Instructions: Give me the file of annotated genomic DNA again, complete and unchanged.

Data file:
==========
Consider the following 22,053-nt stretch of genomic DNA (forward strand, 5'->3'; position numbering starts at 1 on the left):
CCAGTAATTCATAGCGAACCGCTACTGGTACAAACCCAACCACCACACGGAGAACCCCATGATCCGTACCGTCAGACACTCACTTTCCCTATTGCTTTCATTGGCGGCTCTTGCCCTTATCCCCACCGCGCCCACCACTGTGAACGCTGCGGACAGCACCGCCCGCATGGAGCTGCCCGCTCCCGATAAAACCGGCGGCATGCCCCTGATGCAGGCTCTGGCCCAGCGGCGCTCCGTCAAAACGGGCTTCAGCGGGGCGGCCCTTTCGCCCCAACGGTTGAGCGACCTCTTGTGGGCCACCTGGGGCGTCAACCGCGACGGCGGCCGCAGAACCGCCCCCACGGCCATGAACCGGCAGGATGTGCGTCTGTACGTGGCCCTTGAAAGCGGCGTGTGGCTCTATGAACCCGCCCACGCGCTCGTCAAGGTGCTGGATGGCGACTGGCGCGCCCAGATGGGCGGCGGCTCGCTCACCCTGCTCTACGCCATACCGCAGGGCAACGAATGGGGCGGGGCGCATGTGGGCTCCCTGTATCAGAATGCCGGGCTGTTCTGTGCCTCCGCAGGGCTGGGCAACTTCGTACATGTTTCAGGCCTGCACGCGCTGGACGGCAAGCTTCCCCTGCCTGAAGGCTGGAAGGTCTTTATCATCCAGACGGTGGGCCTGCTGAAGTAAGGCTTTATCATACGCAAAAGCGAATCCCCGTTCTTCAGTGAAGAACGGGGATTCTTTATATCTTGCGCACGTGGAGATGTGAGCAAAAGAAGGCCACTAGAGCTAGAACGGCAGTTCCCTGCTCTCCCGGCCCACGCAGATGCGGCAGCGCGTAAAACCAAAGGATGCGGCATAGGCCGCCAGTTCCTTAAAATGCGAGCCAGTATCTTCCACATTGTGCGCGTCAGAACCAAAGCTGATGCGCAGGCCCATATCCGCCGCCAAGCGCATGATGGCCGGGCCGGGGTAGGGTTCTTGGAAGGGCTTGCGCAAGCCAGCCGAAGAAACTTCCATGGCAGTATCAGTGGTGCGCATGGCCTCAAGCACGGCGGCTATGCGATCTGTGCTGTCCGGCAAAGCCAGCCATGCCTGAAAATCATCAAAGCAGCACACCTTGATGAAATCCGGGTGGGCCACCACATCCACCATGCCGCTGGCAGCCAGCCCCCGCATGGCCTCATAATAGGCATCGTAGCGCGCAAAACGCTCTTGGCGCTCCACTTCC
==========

Consider the following 22,053-nt stretch of genomic DNA (forward strand, 5'->3'; position numbering starts at 1 on the left):
CCAGTAATTCATAGCGAACCGCTACTGGTACAAACCCAACCACCACACGGAGAACCCCATGATCCGTACCGTCAGACACTCACTTTCCCTATTGCTTTCATTGGCGGCTCTTGCCCTTATCCCCACCGCGCCCACCACTGTGAACGCTGCGGACAGCACCGCCCGCATGGAGCTGCCCGCTCCCGATAAAACCGGCGGCATGCCCCTGATGCAGGCTCTGGCCCAGCGGCGCTCCGTCAAAACGGGCTTCAGCGGGGCGGCCCTTTCGCCCCAACGGTTGAGCGACCTCTTGTGGGCCACCTGGGGCGTCAACCGCGACGGCGGCCGCAGAACCGCCCCCACGGCCATGAACCGGCAGGATGTGCGTCTGTACGTGGCCCTTGAAAGCGGCGTGTGGCTCTATGAACCCGCCCACGCGCTCGTCAAGGTGCTGGATGGCGACTGGCGCGCCCAGATGGGCGGCGGCTCGCTCACCCTGCTCTACGCCATACCGCAGGGCAACGAATGGGGCGGGGCGCATGTGGGCTCCCTGTATCAGAATGCCGGGCTGTTCTGTGCCTCCGCAGGGCTGGGCAACTTCGTACATGTTTCAGGCCTGCACGCGCTGGACGGCAAGCTTCCCCTGCCTGAAGGCTGGAAGGTCTTTATCATCCAGACGGTGGGCCTGCTGAAGTAAGGCTTTATCATACGCAAAAGCGAATCCCCGTTCTTCAGTGAAGAACGGGGATTCTTTATATCTTGCGCACGTGGAGATGTGAGCAAAAGAAGGCCACTAGAGCTAGAACGGCAGTTCCCTGCTCTCCCGGCCCACGCAGATGCGGCAGCGCGTAAAACCAAAGGATGCGGCATAGGCCGCCAGTTCCTTAAAATGCGAGCCAGTATCTTCCACATTGTGCGCGTCAGAACCAAAGCTGATGCGCAGGCCCATATCCGCCGCCAAGCGCATGATGGCCGGGCCGGGGTAGGGTTCTTGGAAGGGCTTGCGCAAGCCAGCCGAAGAAACTTCCATGGCAGTATCAGTGGTGCGCATGGCCTCAAGCACGGCGGCTATGCGATCTGTGCTGTCCGGCAAAGCCAGCCATGCCTGAAAATCATCAAAGCAGCACACCTTGATGAAATCCGGGTGGGCCACCACATCCACCATGCCGCTGGCAGCCAGCCCCCGCATGGCCTCATAATAGGCATCGTAGCGCGCAAAACGCTCTTGGCGCTCCACTTCC